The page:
One of the more impressive phishing emails, it may be hard to identify that this email is fraudulent, however, there are a few indicators that this email away if one investigates close enough.
The sender address is a dead giveaway that this email may not be as authentic as it claims. While the user may assume they know the sender due to the personal nature of the sender name, the fact that it is from the “premierproteinshake.com” domain indicates that although it appears as Amazon it isn’t. Even if the user knew Laure Everett it is important to remember that email addresses get hacked all the time and the email could still be a phishing email.
The subject line in this email comes across as very authentic, the company name is capitalized and the language used aligns with the traditional Amazon marketing. Even the subject of daily deals is something that Amazon has been pushing both through their site and through emails lately, giving more credibility to the email.
The only issue with the subject line is the fact that it is not in title case and is instead in sentence case. This is unlikely to happen with emails from corporations because they aim to grab the user’s attention and carefully craft email titles.
While this email doesn’t mention the user’s name directly, they do use their email address as a way of personalization. While a bit suspicious, this is a common tactic in company sent emails, and should be taken into consideration but not used as a factor when determining if an email is fraudulent/phishing.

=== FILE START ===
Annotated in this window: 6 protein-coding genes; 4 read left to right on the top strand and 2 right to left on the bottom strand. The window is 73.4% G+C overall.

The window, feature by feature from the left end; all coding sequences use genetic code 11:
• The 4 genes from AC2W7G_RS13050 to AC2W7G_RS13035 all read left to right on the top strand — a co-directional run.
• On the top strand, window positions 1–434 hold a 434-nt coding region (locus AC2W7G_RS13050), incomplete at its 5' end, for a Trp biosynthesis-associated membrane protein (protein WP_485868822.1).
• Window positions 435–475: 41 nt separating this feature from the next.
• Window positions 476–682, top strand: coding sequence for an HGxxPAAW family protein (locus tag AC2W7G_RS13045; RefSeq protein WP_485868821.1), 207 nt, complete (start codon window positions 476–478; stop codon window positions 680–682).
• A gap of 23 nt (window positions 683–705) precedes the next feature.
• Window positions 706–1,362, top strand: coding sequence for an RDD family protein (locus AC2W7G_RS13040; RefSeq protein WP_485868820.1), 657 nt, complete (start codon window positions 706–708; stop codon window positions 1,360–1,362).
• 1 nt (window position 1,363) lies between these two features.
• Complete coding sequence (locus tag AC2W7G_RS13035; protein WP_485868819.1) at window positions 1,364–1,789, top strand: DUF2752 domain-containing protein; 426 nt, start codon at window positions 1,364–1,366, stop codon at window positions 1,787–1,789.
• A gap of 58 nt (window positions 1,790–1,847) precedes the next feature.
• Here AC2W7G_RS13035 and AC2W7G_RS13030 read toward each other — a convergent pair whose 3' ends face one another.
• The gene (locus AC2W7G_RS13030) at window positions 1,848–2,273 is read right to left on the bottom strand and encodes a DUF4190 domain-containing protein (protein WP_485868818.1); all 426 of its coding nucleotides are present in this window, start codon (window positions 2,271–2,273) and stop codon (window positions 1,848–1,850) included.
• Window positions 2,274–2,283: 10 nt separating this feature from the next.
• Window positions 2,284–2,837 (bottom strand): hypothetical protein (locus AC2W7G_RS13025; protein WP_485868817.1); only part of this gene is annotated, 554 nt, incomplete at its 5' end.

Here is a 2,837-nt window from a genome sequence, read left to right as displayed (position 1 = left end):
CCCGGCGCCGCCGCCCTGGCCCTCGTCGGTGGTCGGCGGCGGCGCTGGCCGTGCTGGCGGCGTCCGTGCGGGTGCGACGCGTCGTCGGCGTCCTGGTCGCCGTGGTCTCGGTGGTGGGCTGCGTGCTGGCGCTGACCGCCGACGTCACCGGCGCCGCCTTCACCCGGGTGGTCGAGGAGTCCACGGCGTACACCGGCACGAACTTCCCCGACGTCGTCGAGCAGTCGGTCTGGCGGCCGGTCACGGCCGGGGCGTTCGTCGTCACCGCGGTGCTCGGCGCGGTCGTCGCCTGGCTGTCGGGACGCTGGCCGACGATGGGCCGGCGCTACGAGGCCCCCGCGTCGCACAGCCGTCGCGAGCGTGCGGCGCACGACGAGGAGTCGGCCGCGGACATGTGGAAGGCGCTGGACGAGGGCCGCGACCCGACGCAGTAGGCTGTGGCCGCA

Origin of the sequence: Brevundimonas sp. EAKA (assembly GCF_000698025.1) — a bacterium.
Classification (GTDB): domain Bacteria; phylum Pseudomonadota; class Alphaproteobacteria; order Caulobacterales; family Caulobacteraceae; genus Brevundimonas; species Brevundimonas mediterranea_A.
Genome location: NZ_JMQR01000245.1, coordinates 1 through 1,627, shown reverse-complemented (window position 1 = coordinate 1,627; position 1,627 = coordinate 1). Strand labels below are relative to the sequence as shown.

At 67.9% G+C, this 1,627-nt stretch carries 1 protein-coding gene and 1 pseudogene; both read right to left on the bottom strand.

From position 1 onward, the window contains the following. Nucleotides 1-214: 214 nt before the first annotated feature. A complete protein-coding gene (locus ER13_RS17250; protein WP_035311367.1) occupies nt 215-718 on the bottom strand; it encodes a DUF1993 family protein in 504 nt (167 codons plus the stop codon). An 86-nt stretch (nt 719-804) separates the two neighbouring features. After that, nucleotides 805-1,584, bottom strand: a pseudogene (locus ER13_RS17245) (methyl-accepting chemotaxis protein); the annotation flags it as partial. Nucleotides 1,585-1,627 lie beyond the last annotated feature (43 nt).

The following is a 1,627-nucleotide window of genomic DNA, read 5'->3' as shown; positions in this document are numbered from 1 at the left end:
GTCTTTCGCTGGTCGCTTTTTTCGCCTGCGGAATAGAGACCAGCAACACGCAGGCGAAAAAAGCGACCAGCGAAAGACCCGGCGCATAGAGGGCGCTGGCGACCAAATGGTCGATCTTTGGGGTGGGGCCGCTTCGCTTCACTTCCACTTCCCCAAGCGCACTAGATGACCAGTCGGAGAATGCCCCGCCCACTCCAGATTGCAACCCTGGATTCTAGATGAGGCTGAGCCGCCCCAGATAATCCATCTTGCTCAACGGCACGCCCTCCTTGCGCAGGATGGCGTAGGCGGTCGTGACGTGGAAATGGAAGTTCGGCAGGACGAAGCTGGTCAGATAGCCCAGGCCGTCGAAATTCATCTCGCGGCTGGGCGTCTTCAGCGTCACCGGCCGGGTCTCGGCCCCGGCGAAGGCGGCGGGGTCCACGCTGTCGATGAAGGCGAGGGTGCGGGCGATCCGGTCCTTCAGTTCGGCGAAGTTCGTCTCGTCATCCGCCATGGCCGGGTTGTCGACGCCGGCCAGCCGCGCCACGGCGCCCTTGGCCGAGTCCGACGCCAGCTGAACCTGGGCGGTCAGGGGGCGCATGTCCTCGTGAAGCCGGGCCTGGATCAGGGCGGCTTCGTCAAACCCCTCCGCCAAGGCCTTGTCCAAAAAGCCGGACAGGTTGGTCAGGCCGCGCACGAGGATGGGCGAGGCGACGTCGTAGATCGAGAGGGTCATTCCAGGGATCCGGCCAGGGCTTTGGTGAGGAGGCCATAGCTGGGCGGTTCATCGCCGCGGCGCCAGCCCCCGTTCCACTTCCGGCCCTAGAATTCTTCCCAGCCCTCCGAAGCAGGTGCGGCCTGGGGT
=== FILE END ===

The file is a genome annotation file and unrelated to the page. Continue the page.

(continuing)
The branding of this email is very authentic looking. It includes company logos, company colors, and even has the very identifiable Amazon buttons they use on their website. The layout of the email is also very similar to the one that the company uses, which is why it could be easily confused with the real thing.
The content of this email is one of the biggest giveaways that something may not be right with it. While both the top and bottom parts of this email appear legitimate, when looked over together an issue appears.
While it may always be nice to receive a $50.00 Amazon gift card, especially when the claim code (which is what Amazon calls it) appears to be legitimate, it is very strange that it is included in this email but not in the subject. Most of the time when a user receives a gift card it will be mentioned in the subject line so a user will know what’s in the email and not delete it, this is not the case with this email.
The second part of the email aligns more with the subject line but doesn’t quite match up with the pervious section. It implies that there are daily deals the user must take advantage of as soon as possible since time is limited (a classic tactic of scammers to get users to click without thinking). This text does not match with the idea that the user received a $50.00 gift card since the company wouldn’t be implying so much urgency on the user.
When hovered over, both the “Redeem now” buttons lead directly to the Premier Protein Shake’s domain, which contradicts what the content and button text are saying.
This should be a big red flag that the email is not all it appears to be.
Signature of this email is another red flag this email may be a phishing email. The fact that the email offers a way to stop emails like this is strange considering it is a gift card and the user didn’t sign up directly to receive it.
The language of the signature is also very informal in tonnage, telling the user if they don’t like the emails they can “stop-them” rather than having the traditional Unsubscribe button. The link when hover over also shows it leads to okk.premierproteinshake.com which is clearly not an unsubscribe link for Amazon.
Finally, the final line of the signature is a whirlwind of unprofessional statements and errors that would not appear in an official email from Amazon. Amazon would never suggest that a user should send an email addresses (“Adr”) to a company called “Pearson Media Coverage”. The address the email gives is formatted weirdly (the zip code has spaces between it) and when google searched does not appear to be the media agency it claims (which is also a giveaway as Amazon would use their Seattle headquarter address and not a media company’s).
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